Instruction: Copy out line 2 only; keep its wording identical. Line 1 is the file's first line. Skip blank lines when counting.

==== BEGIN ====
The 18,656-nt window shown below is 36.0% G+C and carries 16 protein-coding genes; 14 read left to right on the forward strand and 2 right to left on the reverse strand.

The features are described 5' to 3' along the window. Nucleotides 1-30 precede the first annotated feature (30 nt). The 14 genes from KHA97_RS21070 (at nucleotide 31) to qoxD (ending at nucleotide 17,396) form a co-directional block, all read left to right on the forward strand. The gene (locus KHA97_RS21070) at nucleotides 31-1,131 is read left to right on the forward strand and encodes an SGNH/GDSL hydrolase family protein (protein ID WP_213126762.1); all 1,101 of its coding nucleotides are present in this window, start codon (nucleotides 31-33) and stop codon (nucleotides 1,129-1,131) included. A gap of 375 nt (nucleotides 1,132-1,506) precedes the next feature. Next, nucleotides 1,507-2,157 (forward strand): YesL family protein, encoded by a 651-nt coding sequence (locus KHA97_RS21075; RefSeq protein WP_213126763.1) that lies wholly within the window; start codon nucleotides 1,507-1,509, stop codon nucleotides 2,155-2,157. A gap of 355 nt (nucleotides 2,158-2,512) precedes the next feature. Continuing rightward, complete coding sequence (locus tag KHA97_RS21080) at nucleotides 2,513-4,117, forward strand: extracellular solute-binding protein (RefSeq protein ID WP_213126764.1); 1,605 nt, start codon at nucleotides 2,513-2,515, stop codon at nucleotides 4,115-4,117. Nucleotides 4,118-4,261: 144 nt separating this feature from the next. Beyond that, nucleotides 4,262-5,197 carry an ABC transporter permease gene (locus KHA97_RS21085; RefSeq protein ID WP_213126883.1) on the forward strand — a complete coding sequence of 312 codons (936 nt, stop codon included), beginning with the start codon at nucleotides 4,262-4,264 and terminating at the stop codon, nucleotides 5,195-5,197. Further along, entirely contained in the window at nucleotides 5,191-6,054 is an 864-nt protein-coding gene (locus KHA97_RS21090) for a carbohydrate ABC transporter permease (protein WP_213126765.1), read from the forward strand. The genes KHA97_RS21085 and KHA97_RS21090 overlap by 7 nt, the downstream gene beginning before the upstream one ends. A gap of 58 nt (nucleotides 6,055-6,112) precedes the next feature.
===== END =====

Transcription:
The features are described 5' to 3' along the window. Nucleotides 1-30 precede the first annotated feature (30 nt). The 14 genes from KHA97_RS21070 (at nucleotide 31) to qoxD (ending at nucleotide 17,396) form a co-directional block, all read left to right on the forward strand. The gene (locus KHA97_RS21070) at nucleotides 31-1,131 is read left to right on the forward strand and encodes an SGNH/GDSL hydrolase family protein (protein ID WP_213126762.1); all 1,101 of its coding nucleotides are present in this window, start codon (nucleotides 31-33) and stop codon (nucleotides 1,129-1,131) included. A gap of 375 nt (nucleotides 1,132-1,506) precedes the next feature. Next, nucleotides 1,507-2,157 (forward strand): YesL family protein, encoded by a 651-nt coding sequence (locus KHA97_RS21075; RefSeq protein WP_213126763.1) that lies wholly within the window; start codon nucleotides 1,507-1,509, stop codon nucleotides 2,155-2,157. A gap of 355 nt (nucleotides 2,158-2,512) precedes the next feature. Continuing rightward, complete coding sequence (locus tag KHA97_RS21080) at nucleotides 2,513-4,117, forward strand: extracellular solute-binding protein (RefSeq protein ID WP_213126764.1); 1,605 nt, start codon at nucleotides 2,513-2,515, stop codon at nucleotides 4,115-4,117. Nucleotides 4,118-4,261: 144 nt separating this feature from the next. Beyond that, nucleotides 4,262-5,197 carry an ABC transporter permease gene (locus KHA97_RS21085; RefSeq protein ID WP_213126883.1) on the forward strand — a complete coding sequence of 312 codons (936 nt, stop codon included), beginning with the start codon at nucleotides 4,262-4,264 and terminating at the stop codon, nucleotides 5,195-5,197. Further along, entirely contained in the window at nucleotides 5,191-6,054 is an 864-nt protein-coding gene (locus KHA97_RS21090) for a carbohydrate ABC transporter permease (protein WP_213126765.1), read from the forward strand. The genes KHA97_RS21085 and KHA97_RS21090 overlap by 7 nt, the downstream gene beginning before the upstream one ends. A gap of 58 nt (nucleotides 6,055-6,112) precedes the next feature.